The soil in which the Douro Valley vines are planted is made up of schist, a slate-like metamorphic rock. Rich in nutrients, it has also has useful water retention properties.
The interstices of the many large pieces of foliated schistose rock which make up a large proportion of the soil retain a certain amount of humidity, sometimes just enough to allow the vine to thrive in the arid conditions which prevail for most of the summer. The earth of the Douro thus shares the essential property of many great vineyard soils, the ability to allow the vines to thrive while restricting their access to water and consequently their yields. Combined with the small thick skinned berries of the traditional Port grape varieties, the dry conditions produce wines of great richness and depth.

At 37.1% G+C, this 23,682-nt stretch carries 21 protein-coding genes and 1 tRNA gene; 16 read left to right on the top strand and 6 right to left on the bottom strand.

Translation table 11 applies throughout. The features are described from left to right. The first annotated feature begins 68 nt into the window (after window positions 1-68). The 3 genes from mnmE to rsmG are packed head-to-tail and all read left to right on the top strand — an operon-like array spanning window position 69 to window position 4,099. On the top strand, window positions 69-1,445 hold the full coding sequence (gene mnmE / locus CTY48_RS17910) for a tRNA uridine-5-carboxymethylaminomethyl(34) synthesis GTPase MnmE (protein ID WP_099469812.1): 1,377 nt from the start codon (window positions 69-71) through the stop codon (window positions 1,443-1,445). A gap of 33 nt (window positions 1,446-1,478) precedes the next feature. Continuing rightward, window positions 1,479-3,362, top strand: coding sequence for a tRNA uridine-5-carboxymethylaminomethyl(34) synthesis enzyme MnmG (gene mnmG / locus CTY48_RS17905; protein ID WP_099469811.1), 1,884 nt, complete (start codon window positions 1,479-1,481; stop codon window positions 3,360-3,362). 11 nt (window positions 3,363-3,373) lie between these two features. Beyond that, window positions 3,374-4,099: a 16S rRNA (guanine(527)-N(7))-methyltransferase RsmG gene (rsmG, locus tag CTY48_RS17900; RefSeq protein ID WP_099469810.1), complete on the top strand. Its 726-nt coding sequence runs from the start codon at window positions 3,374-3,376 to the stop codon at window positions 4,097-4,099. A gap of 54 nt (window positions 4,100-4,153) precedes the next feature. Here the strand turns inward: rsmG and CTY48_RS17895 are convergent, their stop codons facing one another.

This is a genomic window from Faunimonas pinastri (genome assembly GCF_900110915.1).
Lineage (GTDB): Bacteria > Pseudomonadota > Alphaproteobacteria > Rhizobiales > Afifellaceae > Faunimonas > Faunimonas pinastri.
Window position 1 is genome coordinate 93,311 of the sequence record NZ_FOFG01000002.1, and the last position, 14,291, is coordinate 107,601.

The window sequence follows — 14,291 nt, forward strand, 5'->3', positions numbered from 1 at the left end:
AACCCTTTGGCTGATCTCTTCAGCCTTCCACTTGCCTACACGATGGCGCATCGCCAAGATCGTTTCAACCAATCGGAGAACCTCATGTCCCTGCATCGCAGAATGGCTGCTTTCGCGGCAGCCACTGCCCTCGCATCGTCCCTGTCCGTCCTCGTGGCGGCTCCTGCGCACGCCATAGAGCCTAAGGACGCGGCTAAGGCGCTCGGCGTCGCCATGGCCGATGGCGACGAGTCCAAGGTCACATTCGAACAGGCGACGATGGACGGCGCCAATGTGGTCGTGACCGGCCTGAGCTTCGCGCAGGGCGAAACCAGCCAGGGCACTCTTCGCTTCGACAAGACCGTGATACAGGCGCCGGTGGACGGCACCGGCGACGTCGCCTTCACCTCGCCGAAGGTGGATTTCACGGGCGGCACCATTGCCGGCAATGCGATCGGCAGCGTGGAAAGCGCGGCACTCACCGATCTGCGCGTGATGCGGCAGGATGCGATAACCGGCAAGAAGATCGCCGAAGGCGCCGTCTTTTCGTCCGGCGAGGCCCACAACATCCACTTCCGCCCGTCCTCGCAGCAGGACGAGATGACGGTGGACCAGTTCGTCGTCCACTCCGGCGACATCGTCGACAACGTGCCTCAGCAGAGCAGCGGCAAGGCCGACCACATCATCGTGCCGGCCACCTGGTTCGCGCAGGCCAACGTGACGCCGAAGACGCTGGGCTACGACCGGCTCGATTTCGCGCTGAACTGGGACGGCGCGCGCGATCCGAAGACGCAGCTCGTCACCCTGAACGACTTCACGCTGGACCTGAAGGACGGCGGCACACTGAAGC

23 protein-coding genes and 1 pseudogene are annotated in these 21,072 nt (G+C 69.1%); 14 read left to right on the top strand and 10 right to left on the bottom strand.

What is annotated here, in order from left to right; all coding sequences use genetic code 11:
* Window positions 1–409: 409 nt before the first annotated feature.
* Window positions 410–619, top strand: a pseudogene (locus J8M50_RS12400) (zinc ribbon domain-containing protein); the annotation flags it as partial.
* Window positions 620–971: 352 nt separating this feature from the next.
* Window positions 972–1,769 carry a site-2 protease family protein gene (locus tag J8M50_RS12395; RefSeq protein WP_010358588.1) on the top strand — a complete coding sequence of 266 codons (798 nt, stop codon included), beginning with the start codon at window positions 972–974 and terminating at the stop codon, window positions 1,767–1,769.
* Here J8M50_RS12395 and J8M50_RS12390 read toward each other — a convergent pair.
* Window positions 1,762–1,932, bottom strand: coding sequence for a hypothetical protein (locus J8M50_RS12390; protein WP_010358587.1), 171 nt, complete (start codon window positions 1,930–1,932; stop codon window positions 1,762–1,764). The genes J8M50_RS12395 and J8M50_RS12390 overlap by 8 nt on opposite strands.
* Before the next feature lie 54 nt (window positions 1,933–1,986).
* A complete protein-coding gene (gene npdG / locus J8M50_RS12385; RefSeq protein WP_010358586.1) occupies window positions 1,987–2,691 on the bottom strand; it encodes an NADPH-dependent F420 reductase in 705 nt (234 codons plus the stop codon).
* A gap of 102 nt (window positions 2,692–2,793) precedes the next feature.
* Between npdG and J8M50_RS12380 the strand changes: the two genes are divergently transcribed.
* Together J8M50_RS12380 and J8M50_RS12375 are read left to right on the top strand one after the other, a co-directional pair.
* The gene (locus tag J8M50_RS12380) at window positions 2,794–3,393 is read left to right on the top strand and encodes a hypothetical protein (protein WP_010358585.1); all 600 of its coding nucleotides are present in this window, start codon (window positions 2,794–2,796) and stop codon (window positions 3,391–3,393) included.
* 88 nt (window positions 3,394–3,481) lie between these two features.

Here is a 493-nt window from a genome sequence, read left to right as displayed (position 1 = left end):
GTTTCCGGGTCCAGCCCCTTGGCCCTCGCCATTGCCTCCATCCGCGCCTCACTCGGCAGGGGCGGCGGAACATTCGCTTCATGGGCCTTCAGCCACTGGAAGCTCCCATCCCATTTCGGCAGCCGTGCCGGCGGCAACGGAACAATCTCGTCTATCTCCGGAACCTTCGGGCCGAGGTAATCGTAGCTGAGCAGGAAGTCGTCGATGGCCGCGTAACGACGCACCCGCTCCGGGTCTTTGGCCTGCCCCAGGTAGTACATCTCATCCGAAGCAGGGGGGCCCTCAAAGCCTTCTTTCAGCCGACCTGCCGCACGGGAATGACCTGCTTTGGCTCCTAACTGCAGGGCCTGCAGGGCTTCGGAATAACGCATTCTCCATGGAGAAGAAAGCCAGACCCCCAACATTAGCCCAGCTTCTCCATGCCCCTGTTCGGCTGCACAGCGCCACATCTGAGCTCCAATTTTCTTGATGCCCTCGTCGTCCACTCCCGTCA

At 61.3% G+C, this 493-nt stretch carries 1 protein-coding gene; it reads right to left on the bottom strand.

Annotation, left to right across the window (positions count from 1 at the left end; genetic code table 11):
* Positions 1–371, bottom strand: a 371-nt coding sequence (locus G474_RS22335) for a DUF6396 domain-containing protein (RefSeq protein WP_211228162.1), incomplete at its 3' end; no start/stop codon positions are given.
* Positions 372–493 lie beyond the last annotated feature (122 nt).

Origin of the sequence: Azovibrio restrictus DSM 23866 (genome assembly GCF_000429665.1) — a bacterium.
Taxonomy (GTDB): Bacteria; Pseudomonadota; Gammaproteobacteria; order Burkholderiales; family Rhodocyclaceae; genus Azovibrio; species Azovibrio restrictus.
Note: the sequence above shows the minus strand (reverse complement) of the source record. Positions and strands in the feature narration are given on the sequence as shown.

The further east, the drier the climate becomes and the deeper the wines. The Douro Valley is divided into three broad areas, the Baixo Corgo, Cima Corgo and Douro Superior. The Baixo Corgo lies at the western end, closest to the Marão mountains, where the rainfall and vineyard yields are highest. This area mainly produces the lighter more early maturing styles of Port intended to be drunk relatively young. To the east and with a drier climate and lower yields, the Cima Corgo area is the location of many of the Douro’s finest vineyards, such as Taylor’s estates of Terra Feita and Junco, and produces more concentrated and long lasting wines. The easternmost area, the Douro Superior, is the driest of all and is the source of many of the finest Vintage Ports
, including those of Taylor’s Quinta de Vargellas. Viticulture was only practiced extensively in the Douro Superior after 1791 when the Valeira Gorge, until then the easternmost limit of navigation on the Douro, was opened to river traffic. For this reason, it was known for many years as the Douro Novo, or ‘New Douro’.